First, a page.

Siegfried & Roy
Roy (left) and Siegfried with their white lion
Uwe Ludwig Horn
October 3, 1944 Nordenham, Lower Saxony, Germany
|Other names||Siegfried & Roy|
Masters of the Impossible
From 1990, until Roy's career-ending tiger injury on October 3, 2003, the duo formed Siegfried & Roy at the Mirage Resort and Casino, which was regarded as the most visited show in Las Vegas, Nevada. From 2004 to 2005, Siegfried and Roy were executive producers of Father of the Pride.
Siegfried Tyrone Fischbacher (born June 13, 1939) and Roy Horn (born Uwe Ludwig Horn on October 3, 1944) were born and raised in Germany. They immigrated to the United States and became naturalized citizens.
Siegfried Fischbacher was born in Rosenheim, Germany on June 13, 1939, to Maria and Martin Fischbacher. His mother was a housewife, and his father was a professional painter, who was imprisoned by the Soviets during World War II. Siegfried purchased a magic book as a child and began practicing tricks. Siegfried moved to Italy in 1956, and began working at a hotel.
He eventually found work performing magic on the ship the TS Bremen under the stage name Delmare. Siegfried and Roy met while Siegfried was performing aboard the ship, and asked Roy to assist him during a show. Siegfried and Roy were fired from the TS Bremen for bringing a live cheetah onto the ship, but were scouted by a New York-based cruise line, and began performing together as a duo.
Roy Horn was born Uwe Ludwig Horn on October 3, 1944, in Nordenham, in the midst of bomb attacks, to Johanna Horn. His biological father died in World War ll, and his mother remarried after the war ended. Roy's mother remarried a construction worker, and later began work in a factory. Roy had three brothers: Manfred, Alfred, and Werner. Roy became interested in animals at a very young age, and cared for his childhood dog, named Hexe.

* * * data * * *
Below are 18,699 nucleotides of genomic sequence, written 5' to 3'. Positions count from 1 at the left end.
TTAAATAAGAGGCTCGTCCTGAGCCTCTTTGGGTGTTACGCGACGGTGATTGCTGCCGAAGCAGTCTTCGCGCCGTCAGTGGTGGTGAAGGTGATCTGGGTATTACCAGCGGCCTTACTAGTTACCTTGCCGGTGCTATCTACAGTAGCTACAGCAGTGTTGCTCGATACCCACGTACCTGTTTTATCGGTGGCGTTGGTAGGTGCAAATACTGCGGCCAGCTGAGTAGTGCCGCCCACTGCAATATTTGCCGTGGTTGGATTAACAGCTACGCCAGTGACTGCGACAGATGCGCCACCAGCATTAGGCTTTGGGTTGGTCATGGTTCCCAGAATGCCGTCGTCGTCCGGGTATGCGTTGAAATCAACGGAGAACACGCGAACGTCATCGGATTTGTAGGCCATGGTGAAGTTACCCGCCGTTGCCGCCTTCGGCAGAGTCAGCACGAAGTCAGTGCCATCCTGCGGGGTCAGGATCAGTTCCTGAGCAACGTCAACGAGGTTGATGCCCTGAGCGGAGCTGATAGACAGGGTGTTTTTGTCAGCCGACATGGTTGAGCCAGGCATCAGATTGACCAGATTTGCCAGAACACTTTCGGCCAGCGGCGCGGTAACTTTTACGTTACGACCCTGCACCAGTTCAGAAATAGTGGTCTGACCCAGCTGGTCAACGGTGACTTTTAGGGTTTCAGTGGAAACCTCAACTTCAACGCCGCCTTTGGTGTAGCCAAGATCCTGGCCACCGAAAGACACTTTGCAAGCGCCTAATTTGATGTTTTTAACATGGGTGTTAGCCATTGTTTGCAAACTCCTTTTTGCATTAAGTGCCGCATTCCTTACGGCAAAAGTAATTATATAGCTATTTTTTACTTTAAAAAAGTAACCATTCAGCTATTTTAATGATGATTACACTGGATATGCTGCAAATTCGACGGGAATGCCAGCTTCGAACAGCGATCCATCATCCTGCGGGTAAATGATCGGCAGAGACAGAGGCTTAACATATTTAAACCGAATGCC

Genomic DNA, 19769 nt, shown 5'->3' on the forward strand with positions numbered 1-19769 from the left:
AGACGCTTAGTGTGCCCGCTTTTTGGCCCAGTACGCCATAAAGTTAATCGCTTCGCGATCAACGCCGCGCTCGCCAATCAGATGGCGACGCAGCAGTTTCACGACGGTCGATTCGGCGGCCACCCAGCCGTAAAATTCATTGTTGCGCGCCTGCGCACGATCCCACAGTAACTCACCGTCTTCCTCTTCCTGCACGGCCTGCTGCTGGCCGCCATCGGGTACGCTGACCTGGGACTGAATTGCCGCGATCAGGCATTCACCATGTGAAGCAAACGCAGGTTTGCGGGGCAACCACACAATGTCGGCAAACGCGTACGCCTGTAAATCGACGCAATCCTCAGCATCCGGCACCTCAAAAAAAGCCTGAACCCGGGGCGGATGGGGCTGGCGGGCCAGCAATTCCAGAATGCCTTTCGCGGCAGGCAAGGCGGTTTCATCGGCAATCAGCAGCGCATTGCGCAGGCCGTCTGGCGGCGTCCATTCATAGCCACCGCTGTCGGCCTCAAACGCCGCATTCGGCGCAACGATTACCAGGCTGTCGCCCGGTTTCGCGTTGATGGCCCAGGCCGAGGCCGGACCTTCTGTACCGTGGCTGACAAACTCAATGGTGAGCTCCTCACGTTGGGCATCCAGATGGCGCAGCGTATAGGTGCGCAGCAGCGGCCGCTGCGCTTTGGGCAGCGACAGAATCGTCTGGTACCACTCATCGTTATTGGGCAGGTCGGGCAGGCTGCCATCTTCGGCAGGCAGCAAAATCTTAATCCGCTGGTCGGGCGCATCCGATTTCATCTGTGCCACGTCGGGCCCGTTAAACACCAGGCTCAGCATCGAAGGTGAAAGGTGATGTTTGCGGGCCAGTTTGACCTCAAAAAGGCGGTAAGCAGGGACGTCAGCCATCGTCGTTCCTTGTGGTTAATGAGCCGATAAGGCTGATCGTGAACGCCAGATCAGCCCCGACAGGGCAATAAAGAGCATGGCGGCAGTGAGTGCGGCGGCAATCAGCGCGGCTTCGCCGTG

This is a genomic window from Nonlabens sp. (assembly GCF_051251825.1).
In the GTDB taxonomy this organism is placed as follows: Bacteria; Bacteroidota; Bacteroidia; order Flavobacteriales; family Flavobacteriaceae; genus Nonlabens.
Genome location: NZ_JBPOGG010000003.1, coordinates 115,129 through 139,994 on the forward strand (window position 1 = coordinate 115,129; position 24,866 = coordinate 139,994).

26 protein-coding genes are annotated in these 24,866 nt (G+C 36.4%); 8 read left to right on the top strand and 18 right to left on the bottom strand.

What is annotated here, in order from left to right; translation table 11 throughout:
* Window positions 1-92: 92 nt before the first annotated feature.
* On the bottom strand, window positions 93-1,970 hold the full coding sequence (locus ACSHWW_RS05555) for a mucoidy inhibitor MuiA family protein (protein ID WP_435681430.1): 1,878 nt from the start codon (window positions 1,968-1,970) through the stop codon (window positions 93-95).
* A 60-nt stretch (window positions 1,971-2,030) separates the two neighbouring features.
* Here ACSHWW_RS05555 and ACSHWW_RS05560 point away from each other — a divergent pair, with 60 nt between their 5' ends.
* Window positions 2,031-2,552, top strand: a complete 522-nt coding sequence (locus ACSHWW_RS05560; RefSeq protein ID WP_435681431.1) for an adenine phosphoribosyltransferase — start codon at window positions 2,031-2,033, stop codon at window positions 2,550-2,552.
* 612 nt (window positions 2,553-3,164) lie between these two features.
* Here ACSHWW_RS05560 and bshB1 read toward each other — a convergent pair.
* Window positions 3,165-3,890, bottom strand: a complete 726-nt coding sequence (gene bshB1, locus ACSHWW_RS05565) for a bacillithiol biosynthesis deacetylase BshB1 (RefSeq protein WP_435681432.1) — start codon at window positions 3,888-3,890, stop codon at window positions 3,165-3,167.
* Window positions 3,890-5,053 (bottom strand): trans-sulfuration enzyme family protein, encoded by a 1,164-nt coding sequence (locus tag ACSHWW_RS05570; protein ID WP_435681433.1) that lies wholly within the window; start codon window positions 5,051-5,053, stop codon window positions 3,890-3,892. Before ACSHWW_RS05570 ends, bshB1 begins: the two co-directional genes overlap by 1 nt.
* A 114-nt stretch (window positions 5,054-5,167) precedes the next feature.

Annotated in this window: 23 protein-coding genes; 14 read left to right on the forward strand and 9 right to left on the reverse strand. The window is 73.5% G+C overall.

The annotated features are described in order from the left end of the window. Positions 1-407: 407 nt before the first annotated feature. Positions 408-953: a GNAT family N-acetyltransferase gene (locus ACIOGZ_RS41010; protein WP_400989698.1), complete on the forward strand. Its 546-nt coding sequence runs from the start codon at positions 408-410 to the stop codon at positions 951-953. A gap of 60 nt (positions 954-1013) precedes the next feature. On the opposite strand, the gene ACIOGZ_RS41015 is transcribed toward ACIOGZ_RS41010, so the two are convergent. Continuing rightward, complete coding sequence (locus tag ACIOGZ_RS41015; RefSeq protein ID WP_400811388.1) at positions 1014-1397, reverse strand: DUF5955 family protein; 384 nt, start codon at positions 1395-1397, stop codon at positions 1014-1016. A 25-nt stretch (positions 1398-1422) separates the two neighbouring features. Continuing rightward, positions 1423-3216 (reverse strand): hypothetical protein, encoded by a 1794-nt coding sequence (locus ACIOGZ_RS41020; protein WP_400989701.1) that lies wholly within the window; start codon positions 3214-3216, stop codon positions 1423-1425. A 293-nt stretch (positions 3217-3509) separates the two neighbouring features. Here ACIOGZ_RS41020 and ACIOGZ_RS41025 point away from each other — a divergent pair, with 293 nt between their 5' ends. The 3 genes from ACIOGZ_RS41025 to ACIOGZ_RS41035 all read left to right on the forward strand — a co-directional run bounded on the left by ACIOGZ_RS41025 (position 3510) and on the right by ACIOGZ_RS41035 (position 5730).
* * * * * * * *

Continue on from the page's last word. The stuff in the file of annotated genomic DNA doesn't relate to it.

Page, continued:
Roy's mother's friend's husband, Emil, was founder of the Bremen Zoo, which gave Roy access to exotic animals from the age of 10. Roy visited the United States briefly when his ship wrecked and was towed to New York City. He returned home to Bremen before returning to the sea as a waiter, where he met Siegfried and launched his performance career.
The owner of the Astoria Theatre in Bremen, Germany saw Siegfried and Roy's act aboard a Caribbean cruise ship and recruited the duo to perform at her nightclub. This launched a career on the European nightclub circuit, and the duo began to perform with tigers. They were discovered performing in Paris by Tony Azzie, who asked them to come to Las Vegas in 1967. They spent some time in Puerto Rico, and may have purchased property there.
In 1981, Ken Feld of Irvin & Kenneth Feld Productions started the Beyond Belief show with Siegfried & Roy at the New Frontier Hotel and Casino. A revamped version of the show was taken on a world tour in the third quarter of 1988.
On October 3, 2003, during a show at the Mirage, Roy Horn says he suffered a stroke and a seven year old white tiger named Mantecore (frequently misspelled Montecore or Mantacore) did not pick up his cues from Roy and got confused. After Roy fell over his paw, Mantecore then carried Roy off stage by his neck. Doctors at the UNLV Trauma center could not determine if Roy had a stroke before or after Mantecore dragged him offstage. Crew members separated Horn from the tiger and rushed him to the only Level I trauma center in Nevada, University Medical Center. Horn was critically injured and sustained severe blood loss.
While being taken to the hospital, Horn said, "Mantecore is a great cat. Make sure no harm comes to Mantecore." Horn told People Magazine in 2004 that Mantecore "saved his life" by attempting to drag him to safety after he suffered a stroke. The injury to Horn prompted the Mirage to close the show and 267 cast and crew members were laid off.
In 2004, their act became the basis for the short-lived television series Father of the Pride. Right before its release, the series was almost cancelled, until Siegfried & Roy urged NBC to continue production after Roy's condition from the October 2003 injury improved.
In February 2009, the duo staged a final appearance with Mantecore as a benefit for the Lou Ruvo Brain Institute (although Chris Lawrence, the animal handler who interceded in the Mantecore incident, has stated that this performance involved a different tiger). Their performance was recorded for broadcast on ABC television's 20/20 program.
On April 23, 2010, Siegfried & Roy retired from show business. "The last time we closed, we didn't have a lot of warning," said longtime manager Bernie Yuman. "This is farewell. This is the dot at the end of the sentence."
Mantecore died on March 19th, 2014 after a brief illness. He was 17 years old.
In June 2016, it was announced that Siegfried & Roy would be producing a biopic film, documenting their lives.
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